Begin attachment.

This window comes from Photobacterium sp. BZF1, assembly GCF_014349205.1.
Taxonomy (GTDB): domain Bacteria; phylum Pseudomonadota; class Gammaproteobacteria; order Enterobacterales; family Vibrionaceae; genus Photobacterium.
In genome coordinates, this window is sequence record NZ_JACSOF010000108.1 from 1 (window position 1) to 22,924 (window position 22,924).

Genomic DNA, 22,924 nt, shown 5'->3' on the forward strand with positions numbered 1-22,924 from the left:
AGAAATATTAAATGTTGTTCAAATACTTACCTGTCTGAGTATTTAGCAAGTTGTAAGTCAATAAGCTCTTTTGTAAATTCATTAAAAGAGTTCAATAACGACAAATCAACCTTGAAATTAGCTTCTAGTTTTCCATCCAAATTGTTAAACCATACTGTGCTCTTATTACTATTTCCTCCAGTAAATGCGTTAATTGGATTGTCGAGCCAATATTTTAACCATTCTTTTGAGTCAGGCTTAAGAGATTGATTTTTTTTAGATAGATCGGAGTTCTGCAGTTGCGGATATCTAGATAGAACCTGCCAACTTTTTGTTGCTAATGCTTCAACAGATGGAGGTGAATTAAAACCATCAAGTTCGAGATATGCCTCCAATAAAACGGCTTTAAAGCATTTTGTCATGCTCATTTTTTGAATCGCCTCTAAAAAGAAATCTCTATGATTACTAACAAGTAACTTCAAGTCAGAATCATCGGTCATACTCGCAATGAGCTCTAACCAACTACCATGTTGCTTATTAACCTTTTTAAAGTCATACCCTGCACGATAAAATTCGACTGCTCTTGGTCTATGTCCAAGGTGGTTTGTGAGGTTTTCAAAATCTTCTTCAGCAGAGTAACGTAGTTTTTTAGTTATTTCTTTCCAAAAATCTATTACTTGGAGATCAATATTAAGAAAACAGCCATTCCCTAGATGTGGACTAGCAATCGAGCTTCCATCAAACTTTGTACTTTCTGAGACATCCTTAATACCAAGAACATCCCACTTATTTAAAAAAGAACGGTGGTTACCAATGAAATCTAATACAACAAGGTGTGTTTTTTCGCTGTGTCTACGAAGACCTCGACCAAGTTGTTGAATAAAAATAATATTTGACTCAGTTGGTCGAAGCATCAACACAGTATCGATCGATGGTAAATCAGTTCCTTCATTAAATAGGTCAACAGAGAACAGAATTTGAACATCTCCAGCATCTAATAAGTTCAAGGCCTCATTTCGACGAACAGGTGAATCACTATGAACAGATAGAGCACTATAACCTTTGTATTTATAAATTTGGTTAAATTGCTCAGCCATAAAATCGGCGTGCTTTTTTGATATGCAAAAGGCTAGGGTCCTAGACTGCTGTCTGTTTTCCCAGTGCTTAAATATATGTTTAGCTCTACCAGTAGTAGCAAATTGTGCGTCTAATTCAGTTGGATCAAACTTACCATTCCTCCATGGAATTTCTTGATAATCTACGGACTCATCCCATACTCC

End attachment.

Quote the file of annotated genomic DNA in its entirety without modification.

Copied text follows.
This window comes from Photobacterium sp. BZF1, assembly GCF_014349205.1.
Taxonomy (GTDB): domain Bacteria; phylum Pseudomonadota; class Gammaproteobacteria; order Enterobacterales; family Vibrionaceae; genus Photobacterium.
In genome coordinates, this window is sequence record NZ_JACSOF010000108.1 from 1 (window position 1) to 22,924 (window position 22,924).

Genomic DNA, 22,924 nt, shown 5'->3' on the forward strand with positions numbered 1-22,924 from the left:
AGAAATATTAAATGTTGTTCAAATACTTACCTGTCTGAGTATTTAGCAAGTTGTAAGTCAATAAGCTCTTTTGTAAATTCATTAAAAGAGTTCAATAACGACAAATCAACCTTGAAATTAGCTTCTAGTTTTCCATCCAAATTGTTAAACCATACTGTGCTCTTATTACTATTTCCTCCAGTAAATGCGTTAATTGGATTGTCGAGCCAATATTTTAACCATTCTTTTGAGTCAGGCTTAAGAGATTGATTTTTTTTAGATAGATCGGAGTTCTGCAGTTGCGGATATCTAGATAGAACCTGCCAACTTTTTGTTGCTAATGCTTCAACAGATGGAGGTGAATTAAAACCATCAAGTTCGAGATATGCCTCCAATAAAACGGCTTTAAAGCATTTTGTCATGCTCATTTTTTGAATCGCCTCTAAAAAGAAATCTCTATGATTACTAACAAGTAACTTCAAGTCAGAATCATCGGTCATACTCGCAATGAGCTCTAACCAACTACCATGTTGCTTATTAACCTTTTTAAAGTCATACCCTGCACGATAAAATTCGACTGCTCTTGGTCTATGTCCAAGGTGGTTTGTGAGGTTTTCAAAATCTTCTTCAGCAGAGTAACGTAGTTTTTTAGTTATTTCTTTCCAAAAATCTATTACTTGGAGATCAATATTAAGAAAACAGCCATTCCCTAGATGTGGACTAGCAATCGAGCTTCCATCAAACTTTGTACTTTCTGAGACATCCTTAATACCAAGAACATCCCACTTATTTAAAAAAGAACGGTGGTTACCAATGAAATCTAATACAACAAGGTGTGTTTTTTCGCTGTGTCTACGAAGACCTCGACCAAGTTGTTGAATAAAAATAATATTTGACTCAGTTGGTCGAAGCATCAACACAGTATCGATCGATGGTAAATCAGTTCCTTCATTAAATAGGTCAACAGAGAACAGAATTTGAACATCTCCAGCATCTAATAAGTTCAAGGCCTCATTTCGACGAACAGGTGAATCACTATGAACAGATAGAGCACTATAACCTTTGTATTTATAAATTTGGTTAAATTGCTCAGCCATAAAATCGGCGTGCTTTTTTGATATGCAAAAGGCTAGGGTCCTAGACTGCTGTCTGTTTTCCCAGTGCTTAAATATATGTTTAGCTCTACCAGTAGTAGCAAATTGTGCGTCTAATTCAGTTGGATCAAACTTACCATTCCTCCATGGAATTTCTTGATAATCTACGGACTCATCCCATACTCC